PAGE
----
Nov. 07 2008 10:36 AM
Leo Queens from Queens

Please congratulate Ted Lewis - The first person I have heard in the media so clearly stating the link between NAFTA and the increase of Mexicans fleeing North of the border as a result of an agreement which was meant to push peasants out of their farming community through the dumping of commodities from the US which provided cheap labor to the maquiladoras and then cheap illegal labor in the US.
Also, something that is not mentioned is that at the same time NAFTA was passed the Mexican government gutted the legal protection of the Ejidos (Native communal lands) by allowing people to sell it which helped in the consolidation of farm lands into big corporate farms as in the US

Nov. 07 2008 10:33 AM
mc from Brooklyn

We can't fix the economy without fixing the health care system. It is eating up 16% of GNP and growing rapidly to the point where it will crowd out everything else. Almost no one is winning in the current system - not even the insurance companies.

I share your dismay about the Dem party. That is why we need more political parties.

Nov. 07 2008 10:32 AM
Eric from B'klyn

The FAIR radio show Counterspin is underscoring the effort in the corporate media to characterize the US as a 'center-right' country. When in fact, their guests argue that the actual facts indicate that the is now 'center-left'. Check it out:

Nov. 07 2008 10:30 AM
BL Show from Varick St. Studios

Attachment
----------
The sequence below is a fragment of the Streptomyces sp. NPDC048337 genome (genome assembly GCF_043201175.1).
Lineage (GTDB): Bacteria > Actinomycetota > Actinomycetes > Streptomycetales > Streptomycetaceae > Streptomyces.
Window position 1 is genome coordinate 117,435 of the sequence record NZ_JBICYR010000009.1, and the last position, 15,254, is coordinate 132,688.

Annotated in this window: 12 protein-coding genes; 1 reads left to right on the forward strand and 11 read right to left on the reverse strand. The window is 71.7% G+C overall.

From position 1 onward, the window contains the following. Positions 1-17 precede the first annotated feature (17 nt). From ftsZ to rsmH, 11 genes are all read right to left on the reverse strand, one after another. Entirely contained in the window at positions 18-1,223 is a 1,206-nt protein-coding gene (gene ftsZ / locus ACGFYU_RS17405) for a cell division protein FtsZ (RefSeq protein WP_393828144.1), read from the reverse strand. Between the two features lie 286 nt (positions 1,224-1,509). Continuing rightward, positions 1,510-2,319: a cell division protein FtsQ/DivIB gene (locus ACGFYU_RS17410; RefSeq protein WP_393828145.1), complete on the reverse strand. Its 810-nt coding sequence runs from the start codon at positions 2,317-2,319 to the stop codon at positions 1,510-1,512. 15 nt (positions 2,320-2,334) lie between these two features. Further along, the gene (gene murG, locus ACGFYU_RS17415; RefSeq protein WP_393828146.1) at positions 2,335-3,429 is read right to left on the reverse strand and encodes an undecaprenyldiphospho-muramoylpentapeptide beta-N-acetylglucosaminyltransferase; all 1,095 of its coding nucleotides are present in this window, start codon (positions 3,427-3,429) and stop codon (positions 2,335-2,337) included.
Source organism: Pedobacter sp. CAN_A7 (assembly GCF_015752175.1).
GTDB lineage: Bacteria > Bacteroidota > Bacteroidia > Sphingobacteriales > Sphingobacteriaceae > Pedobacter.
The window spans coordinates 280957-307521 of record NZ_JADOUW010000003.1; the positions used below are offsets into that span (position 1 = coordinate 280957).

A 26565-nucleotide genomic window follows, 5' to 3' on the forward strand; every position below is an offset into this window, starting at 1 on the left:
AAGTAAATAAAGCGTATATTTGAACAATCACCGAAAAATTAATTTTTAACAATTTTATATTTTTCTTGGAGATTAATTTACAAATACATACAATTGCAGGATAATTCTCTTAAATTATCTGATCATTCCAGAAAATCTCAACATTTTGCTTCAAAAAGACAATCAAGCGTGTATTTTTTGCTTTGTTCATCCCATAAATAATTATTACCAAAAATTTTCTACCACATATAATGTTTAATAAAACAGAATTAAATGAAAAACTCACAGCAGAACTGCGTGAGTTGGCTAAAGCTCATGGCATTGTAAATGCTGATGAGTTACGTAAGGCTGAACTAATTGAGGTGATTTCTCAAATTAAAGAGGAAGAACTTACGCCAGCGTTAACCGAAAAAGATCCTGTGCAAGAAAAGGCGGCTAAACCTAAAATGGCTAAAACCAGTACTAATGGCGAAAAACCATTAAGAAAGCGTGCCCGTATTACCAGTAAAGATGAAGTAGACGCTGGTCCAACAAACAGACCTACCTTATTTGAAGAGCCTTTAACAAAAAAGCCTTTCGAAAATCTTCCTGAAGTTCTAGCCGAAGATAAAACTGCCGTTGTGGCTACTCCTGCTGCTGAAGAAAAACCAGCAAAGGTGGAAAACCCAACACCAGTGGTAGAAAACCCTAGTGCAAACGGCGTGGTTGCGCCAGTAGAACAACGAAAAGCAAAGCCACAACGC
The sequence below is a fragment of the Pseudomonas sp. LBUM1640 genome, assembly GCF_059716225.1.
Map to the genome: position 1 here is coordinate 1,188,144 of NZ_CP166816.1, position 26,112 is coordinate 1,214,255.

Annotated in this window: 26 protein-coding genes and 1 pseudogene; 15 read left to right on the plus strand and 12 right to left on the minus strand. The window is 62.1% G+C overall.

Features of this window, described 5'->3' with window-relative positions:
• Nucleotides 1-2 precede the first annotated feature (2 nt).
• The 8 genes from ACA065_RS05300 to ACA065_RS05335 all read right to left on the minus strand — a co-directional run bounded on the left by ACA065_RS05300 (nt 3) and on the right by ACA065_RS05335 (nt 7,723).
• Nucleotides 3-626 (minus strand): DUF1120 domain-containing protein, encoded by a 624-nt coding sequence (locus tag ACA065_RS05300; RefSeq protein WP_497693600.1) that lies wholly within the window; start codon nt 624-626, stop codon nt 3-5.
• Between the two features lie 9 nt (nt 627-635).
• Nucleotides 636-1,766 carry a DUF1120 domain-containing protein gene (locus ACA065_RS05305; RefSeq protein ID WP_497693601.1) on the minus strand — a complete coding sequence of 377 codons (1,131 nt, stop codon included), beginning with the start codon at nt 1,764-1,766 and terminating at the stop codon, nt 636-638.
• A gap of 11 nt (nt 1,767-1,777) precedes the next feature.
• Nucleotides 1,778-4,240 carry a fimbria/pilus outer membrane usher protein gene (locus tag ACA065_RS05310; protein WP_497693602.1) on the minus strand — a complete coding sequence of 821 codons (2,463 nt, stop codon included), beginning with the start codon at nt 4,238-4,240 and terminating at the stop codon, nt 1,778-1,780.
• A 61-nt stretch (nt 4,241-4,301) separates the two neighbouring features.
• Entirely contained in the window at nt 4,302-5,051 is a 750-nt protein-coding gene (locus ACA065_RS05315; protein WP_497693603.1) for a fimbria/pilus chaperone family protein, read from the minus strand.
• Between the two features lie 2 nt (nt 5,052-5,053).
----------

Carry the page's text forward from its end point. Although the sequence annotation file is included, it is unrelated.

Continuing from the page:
[[BL Moderator Writes: Just a few notes about today's comments thread. One, the website is acting screwy and has deleted a few entries, both in our write-ups and on comments. Apologies. In addition, a few comments have been moderated because they haven't remained on topic to the discussion on the air which, incidentally, hasn't even started yet. So, a reminder to please heed the posting guidelines and stay on topic and civil. If you have a comment related to programming decisions, it's best to contact listener services. Thanks.]]

Nov. 07 2008 10:26 AM
Peter from Sunset Park


Thank you for your comments. Perhaps you are right. It is not fair to hold the Dems to a higher standard on social issues, but I do. The Republicans are hawkish on self defense and that is where my heart is, but I also support socially left views. If the dems aren't going to support gay rights (which are human rights), then who will?

Nov. 07 2008 09:32 AM
mc from Brooklyn

An addendum: Let me state that in my mind bigotry is bigotry. I think it is intolerable. I also think that depending on the group being oppressed and its particular history, that there are psychological differences in how it plays out. This is useful, not as a way to excuse it, but a way to study it closely, foster dialogue about it and ultimately eliminate it.

Nov. 07 2008 09:25 AM
mc from Brooklyn

I have to respond to a rather lengthy post you submitted yesterday that was addressed to me, although I think it was not intended solely for me. I was chiming in with you yesterday. Correct me if I'm wrong, but what I have taken away from your posts is that you are quite hawkish (a clumsy term, but oh well) on foreign policy but quite liberal (another term I loathe) on social issues. I was saying that you are right about the Dem party. I used to hold them to a higher standard than the Repubs, but no more. They are just as self-serving as the Repubs, and while I find myself in agreement with them more often than the Repubs, I am in no way a loyalist. I give Obama all the credit for his achievement; the party just wanted to win and attached themselves accordingly.

Nov. 07 2008 08:59 AM
Peter from Sunset Park


You are correct. Obama is scared of his own shadow. He was averse to:

-speaking out against racial hatred in his own church,
-speaking up for gay rights, and